Rollercoaster (1977)
Director: James Goldstone
Producer: Jennings Lang
Screenplay: Richard Levinson & William Link (story by Tommy Cook, Sanford Sheldon and L&L)
Cinematography: David M. Walsh
Art Direction: Henry Bumstead
Music: Lalo Schifrin
Cast: George Segal, Richard Widmark, Timothy Bottoms, Susan Strasberg, Henry Fonda, Harry Guardino, Helen Hunt, Steve Guttenberg, Craig Wasson

***** (2.5 fedora tips out of 5)

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40 Responses to Rollercoaster (1977) – Tuesday’s Forgotten Film

  1. Colin says:

    I *think* I’ve seen this movie, but I’m not 100% sure. As a kid back in the 70s, I seem to remember the cinemas showing one of these kinds of films after another. Looking back, with a few notable exceptions, it all seems a bit of a blur. It feels like a transitional period in terms of blockbuster moviemaking; the historical epic had had its day, the big war movies were nearing the end of their run of popularity, and the sci-fi boom (which still seems to have some legs) was only peeping over the horizon. The era and genre may not have represented cinema at its best but, probably due to my age at the time, I retain a lot of nostalgic fondness for such stuff.

    • I think that’s an excellent summary Colin – The Airport series and the Poseidon Adventure / Towering Inferno Irwin Allen disaster films (Goldstone directed the last and least of these, When Time Ran Out) are largely old-fashioned, star driven Hollywood movies in the tradition of Grand Hotel – and pretty much represent the passing of the old guard before the Lucas, Coppola and Spielberg generation truly took over. Rollercoaster has been on the telly many times, though not that recently that I can recall. I have a real fondness for it and the DVD is technically impeccable.

      • Colin says:

        I think the main difference between the blockbuster/populist genre back then and now is, as you allude to, one of emphasis. That period before the influence of Spielberg and Lucas took over was more weighted towards selling movies on the basis of all-star casts, whereas today’s offerings (while still using “names” up to a point) focus much more on the effects and technology. Better or worse? I don’t know – but a little less human for sure.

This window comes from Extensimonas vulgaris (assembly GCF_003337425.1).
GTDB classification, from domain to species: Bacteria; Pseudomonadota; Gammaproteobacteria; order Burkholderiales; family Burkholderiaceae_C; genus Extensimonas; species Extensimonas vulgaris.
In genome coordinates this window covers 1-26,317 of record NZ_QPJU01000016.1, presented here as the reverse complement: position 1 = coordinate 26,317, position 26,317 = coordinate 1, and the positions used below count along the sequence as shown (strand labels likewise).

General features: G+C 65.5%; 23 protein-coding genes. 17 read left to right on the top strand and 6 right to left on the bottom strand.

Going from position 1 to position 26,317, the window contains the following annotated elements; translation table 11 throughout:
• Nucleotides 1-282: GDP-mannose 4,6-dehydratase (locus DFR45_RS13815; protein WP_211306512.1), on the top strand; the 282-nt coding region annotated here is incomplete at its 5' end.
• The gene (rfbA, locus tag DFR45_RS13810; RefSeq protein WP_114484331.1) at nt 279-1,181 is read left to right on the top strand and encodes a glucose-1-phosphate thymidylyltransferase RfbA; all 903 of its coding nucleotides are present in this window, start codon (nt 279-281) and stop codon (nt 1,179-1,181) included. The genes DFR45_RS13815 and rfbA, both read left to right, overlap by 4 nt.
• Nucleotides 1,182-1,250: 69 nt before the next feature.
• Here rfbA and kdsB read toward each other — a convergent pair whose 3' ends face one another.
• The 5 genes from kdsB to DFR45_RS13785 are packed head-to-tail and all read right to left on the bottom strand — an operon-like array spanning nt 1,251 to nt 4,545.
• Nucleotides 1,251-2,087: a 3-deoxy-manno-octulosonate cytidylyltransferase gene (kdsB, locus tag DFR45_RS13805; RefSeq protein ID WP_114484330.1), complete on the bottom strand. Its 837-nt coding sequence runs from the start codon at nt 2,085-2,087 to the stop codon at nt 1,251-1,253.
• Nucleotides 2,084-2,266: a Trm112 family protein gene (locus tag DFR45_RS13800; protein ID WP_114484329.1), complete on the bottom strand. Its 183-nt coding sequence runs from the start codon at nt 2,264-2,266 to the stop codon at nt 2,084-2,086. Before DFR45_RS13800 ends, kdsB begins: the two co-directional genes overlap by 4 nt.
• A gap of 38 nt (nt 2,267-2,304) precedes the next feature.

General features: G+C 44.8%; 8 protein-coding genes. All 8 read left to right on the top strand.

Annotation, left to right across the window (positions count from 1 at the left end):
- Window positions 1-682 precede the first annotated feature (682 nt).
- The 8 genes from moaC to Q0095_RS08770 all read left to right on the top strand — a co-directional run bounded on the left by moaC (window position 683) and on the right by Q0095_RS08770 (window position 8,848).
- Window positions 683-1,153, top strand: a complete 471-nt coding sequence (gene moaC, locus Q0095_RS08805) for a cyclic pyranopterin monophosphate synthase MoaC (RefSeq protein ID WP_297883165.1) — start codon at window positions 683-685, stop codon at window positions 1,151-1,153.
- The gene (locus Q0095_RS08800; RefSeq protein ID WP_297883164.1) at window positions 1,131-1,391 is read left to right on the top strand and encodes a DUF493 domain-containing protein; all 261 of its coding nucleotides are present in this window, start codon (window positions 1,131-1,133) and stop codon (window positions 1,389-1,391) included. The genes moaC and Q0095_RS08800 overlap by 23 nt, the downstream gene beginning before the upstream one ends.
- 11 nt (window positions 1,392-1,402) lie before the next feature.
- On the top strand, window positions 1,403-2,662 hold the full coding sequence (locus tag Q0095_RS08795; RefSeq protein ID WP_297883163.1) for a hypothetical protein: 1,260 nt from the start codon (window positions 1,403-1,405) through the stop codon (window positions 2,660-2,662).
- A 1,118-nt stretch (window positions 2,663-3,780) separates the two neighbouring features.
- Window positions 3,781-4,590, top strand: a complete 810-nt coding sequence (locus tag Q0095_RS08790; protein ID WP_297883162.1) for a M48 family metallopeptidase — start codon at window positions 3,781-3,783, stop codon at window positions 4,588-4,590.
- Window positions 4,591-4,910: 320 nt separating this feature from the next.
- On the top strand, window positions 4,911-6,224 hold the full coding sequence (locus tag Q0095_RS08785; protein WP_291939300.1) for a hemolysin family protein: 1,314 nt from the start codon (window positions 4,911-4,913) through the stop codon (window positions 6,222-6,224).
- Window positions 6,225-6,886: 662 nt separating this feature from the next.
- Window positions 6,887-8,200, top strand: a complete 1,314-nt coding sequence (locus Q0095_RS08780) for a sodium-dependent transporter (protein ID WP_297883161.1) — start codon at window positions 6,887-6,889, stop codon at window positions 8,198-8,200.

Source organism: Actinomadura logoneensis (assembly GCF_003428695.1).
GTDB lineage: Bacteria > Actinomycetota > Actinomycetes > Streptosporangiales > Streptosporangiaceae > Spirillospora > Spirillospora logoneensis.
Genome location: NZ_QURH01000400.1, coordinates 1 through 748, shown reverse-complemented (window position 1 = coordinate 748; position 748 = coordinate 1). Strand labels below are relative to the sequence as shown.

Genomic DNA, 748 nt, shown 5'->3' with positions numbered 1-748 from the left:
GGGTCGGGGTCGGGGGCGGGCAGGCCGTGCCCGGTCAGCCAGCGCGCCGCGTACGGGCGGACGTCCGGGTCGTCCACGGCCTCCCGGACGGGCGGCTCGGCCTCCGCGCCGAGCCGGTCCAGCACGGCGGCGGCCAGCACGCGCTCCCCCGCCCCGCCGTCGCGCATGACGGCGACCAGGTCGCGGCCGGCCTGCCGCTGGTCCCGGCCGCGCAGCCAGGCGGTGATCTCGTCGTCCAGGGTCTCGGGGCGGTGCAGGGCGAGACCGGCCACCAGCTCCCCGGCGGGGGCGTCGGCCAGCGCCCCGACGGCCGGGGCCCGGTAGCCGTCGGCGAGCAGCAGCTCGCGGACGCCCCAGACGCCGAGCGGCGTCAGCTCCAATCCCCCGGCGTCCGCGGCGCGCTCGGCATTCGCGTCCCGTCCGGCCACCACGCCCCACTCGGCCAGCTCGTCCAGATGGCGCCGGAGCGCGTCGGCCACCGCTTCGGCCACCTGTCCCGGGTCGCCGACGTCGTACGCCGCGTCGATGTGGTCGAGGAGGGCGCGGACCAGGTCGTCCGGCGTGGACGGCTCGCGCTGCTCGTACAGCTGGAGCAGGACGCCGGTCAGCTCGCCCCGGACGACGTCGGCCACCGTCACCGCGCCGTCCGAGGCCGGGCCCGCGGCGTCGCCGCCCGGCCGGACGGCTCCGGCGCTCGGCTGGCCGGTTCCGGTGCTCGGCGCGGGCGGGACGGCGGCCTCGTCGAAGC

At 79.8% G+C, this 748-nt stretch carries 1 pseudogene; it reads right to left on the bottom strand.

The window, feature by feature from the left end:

• It’s always going to be a crapshoot – the new Abraham Lincoln Vampire Hunter movie just tanked despite being based on a popular novel (albeit not an especially good one, very much in the sub-Anne Rice mould but with an amusing counter-factual twist) and the first thing anybody said was that this was because it had no stars – and yet there are plenty of ‘high concenpt’ productions that sell themselves purely on content. There is something fascinating abotu the way that the old Hollywood system continued to thrive, at least for a while, but in television rather than in the cinema, with shows like Murder, She Wrote and star-driven TV movies and mini-series. I actually have a lot of time for these – can’t think of a much guiltier pleasure than curling up to a solidly plotted mini-series like Chiefs for instance – even seen this one?

          • Colin says:

            I don’t believe I’ve ever seen that one. Actually, I quite miss that “old Hollywood” vibe that 70s and 80s TV did seem to incorporate. There were always familiar names both in front of and behind the cameras to draw you in. And while quality could be variable, mostly due to an overdependence on formulaic writing I think, there was some real talent and experience on show. It’s a shame we don’t really get that nowadays.

          • I do quite like the format of the mini-series, especially if you can watch without ad breaks, and I used to watch a lot of these in the 80s when I lived in South East Asia and we used to get a lot more US telly than I was used to. Chiefs stands out as a particularly good one I think, really benefitting from the extended running time. It used to be incredibly easy to find cheap on DVD but now seems a little harder to come by. TV up until then could still have that artificial glamour and glow we asociate with classic Hollywood, which really does seem very far away now. A lot of episodic TV was junk, no question about it, but I recently watched the first season of The Virginian, never having seen it before, and was amazed at at how good many of the episodes were even with the 75-minute running time, with great episodes by the likes of Burt Kennedy and Douglas Heyes (and even one by Sam Fuller starring Lee Marvin, though actually that was a bit of a disappointment). Beautifully made though and a lot of the anthologies are very impressive too. Just got the Criterion edition of 12 Angry Men which includes the original TV version as well as another one-hour play by Reginald Rose and directed by Sidney Lumet, Tragedy in a Temporary Town, starring Jeff Bridges along with several interviews and profiles. very impressive package.